More of the best and worst wrestling announcers
Before I get to my thoughts on color commentators, I wanted to thank everyone who posted a comment or sent me an e-mail on their favorite and least favorite wrestling announcers.
One announcer who was mentioned by several people as a favorite was the late Gorilla Monsoon. He’s an interesting case. A lot of people have fond memories of him from the 1980s boom period in WWE, especially his work with Bobby Heenan. The “smart” fans, however, always hated Monsoon as an announcer. He was voted Worst Television Announcer six times by the readers of The Wrestling Observer.
Personally, I liked Monsoon. Had I made a top five list of favorites, he certainly would have been on it. The things about him that irritated newsletter readers – making comments such as “The fans are literally hanging from the rafters,” and repeating clichés such as “He doesn’t know a wristlock from a wristwatch” and “A pat on the back is just 18 inches from a kick in the butt” – are what made him fun to listen to in my opinion. In addition to being entertaining, he sold the angles well and got the characters over. But I digress.
Here’s the list of my favorite and least favorite color commentators. As I said yesterday, this is not meant to be a definitive list, just my personal opinion:
1. Jesse Ventura: As a wrestler, Ventura’s gift of gab exceeded his skills in the ring, so it wasn’t surprising that “The Body” became such a fantastic commentator. With his deep, distinctive voice and boorish persona, Ventura set a new standard for heel announcers when he was in WWE. He worked well with Monsoon, but he was even more entertaining when playing the adversary of play-by-play man Vince McMahon.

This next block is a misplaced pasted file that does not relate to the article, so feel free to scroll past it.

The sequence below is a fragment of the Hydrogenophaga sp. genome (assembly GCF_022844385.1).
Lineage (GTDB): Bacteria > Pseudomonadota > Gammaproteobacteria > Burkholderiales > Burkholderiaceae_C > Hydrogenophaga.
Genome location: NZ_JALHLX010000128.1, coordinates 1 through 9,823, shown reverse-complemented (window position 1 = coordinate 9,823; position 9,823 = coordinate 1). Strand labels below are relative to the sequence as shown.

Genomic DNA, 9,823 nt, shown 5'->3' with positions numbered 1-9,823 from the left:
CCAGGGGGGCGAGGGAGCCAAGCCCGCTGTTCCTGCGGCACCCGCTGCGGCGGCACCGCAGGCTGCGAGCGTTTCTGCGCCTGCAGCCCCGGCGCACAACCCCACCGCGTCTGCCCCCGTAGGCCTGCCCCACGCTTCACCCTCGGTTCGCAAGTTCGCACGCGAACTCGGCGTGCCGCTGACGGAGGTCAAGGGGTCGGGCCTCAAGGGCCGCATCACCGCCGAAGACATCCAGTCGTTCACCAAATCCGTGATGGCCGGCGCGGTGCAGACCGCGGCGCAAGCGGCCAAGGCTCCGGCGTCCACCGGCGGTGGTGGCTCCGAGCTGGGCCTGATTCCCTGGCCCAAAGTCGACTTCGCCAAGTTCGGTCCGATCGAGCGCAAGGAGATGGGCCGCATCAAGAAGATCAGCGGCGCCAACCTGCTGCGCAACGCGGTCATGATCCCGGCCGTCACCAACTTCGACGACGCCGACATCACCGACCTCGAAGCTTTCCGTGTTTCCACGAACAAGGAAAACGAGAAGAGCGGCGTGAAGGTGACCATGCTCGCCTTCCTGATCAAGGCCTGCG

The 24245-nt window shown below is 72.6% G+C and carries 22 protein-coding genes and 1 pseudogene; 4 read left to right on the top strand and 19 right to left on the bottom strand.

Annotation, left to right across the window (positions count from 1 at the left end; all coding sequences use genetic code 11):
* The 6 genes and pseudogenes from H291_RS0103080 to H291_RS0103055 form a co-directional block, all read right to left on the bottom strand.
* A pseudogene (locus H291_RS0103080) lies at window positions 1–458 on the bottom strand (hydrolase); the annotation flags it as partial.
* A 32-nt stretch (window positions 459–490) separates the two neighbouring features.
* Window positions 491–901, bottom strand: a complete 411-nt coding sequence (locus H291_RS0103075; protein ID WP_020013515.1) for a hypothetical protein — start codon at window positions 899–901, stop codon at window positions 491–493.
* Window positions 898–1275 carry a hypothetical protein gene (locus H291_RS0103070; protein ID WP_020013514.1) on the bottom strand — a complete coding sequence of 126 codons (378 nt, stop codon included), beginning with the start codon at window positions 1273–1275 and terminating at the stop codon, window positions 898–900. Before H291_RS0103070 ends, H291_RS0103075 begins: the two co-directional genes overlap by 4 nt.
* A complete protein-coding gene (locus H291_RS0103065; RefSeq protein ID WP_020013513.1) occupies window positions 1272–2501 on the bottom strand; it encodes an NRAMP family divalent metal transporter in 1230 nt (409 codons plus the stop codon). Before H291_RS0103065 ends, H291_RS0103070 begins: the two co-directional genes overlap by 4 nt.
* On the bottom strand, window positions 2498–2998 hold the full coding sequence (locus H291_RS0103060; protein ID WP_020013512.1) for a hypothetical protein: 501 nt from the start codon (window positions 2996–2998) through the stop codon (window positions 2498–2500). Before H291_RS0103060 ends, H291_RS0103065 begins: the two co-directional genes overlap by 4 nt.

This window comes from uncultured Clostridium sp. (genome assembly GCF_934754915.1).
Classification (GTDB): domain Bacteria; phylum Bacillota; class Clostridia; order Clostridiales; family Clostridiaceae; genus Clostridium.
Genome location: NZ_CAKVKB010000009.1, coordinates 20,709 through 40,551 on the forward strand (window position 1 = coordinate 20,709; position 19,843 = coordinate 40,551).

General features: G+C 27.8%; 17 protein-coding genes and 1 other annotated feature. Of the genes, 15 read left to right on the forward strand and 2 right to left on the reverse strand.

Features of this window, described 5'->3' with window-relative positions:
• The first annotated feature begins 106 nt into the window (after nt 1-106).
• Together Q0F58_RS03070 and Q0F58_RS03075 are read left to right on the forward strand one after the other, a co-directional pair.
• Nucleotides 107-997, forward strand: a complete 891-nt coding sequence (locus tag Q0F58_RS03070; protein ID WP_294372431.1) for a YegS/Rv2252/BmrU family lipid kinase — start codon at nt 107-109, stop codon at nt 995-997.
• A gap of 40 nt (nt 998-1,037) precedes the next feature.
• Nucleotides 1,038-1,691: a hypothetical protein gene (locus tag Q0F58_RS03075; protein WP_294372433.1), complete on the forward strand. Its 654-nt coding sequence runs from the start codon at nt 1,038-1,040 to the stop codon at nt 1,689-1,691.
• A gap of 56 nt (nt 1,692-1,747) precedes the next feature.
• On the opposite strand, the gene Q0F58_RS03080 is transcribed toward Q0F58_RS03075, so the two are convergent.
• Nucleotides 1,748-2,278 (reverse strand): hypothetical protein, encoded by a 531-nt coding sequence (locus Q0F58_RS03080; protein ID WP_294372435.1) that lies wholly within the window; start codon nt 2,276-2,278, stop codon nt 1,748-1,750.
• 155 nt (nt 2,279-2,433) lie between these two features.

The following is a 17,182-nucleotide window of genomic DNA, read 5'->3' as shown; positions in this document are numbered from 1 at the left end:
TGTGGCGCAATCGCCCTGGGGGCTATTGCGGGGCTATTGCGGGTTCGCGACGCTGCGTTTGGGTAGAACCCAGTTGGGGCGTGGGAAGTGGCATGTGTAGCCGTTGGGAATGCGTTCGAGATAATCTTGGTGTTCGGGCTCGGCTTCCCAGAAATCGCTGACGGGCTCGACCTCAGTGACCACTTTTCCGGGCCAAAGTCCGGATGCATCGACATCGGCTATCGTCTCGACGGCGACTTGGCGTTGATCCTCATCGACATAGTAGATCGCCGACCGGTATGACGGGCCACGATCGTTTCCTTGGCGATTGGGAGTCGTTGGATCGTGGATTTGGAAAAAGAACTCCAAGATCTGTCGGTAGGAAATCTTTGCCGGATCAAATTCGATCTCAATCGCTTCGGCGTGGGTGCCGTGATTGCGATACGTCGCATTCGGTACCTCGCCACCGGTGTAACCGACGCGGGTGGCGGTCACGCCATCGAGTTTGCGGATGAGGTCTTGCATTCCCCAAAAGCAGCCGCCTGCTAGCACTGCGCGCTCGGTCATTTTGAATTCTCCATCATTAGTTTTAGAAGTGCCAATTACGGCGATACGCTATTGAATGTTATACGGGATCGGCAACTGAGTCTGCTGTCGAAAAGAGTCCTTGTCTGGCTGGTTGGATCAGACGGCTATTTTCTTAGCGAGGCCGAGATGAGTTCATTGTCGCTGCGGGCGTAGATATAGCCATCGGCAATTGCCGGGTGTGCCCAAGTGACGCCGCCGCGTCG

2. Roddy Piper: The first heel commentator that I ever saw was Piper when he worked alongside Gordon Solie on Georgia Championship Wrestling on TBS in 1981. One of the most entertaining talkers of all time, he sometimes would be over-the-top in insulting the babyfaces, and at other times he would be subtler and actually make some keen observations. Even though Piper was a heel and Solie favored the babyfaces, the two were not adversarial and Piper treated Solie with respect. One of my favorite angles was when Magnificent Muraco attacked Solie, and Piper turned babyface and came to his rescue.
3. Bobby Heenan: His quick wit and weasel-like persona had fans hating him and laughing at the same time. “The Brain” had tremendous chemistry with Monsoon, and much of their hilarious banter was ad-libbed.
1. Steve McMichael: The former Chicago Bears star was supposed to be a babyface commentator on WCW Monday Nitro, but his obnoxious personality made him ill-suited for the role. Everything about him was annoying, even the Chihuahua named Pepe that he brought with him to the broadcasts. The only thing worse than McMichael the commentator was McMichael the wrestler.
2. Rob Bartlett: Several years before the failed Dennis Miller experiment on Monday Night Football, WWE brought in Bartlett, a comedian, to be part of the original broadcasting team on Monday Night Raw along with McMahon and Randy Savage. Like Miller, Bartlett wasn’t funny and he added nothing to the broadcast. He was dropped from the show after just two months.
3. Don West: His constant yelling on TNA broadcasts gets old quickly. He should stick to shilling baseball cards.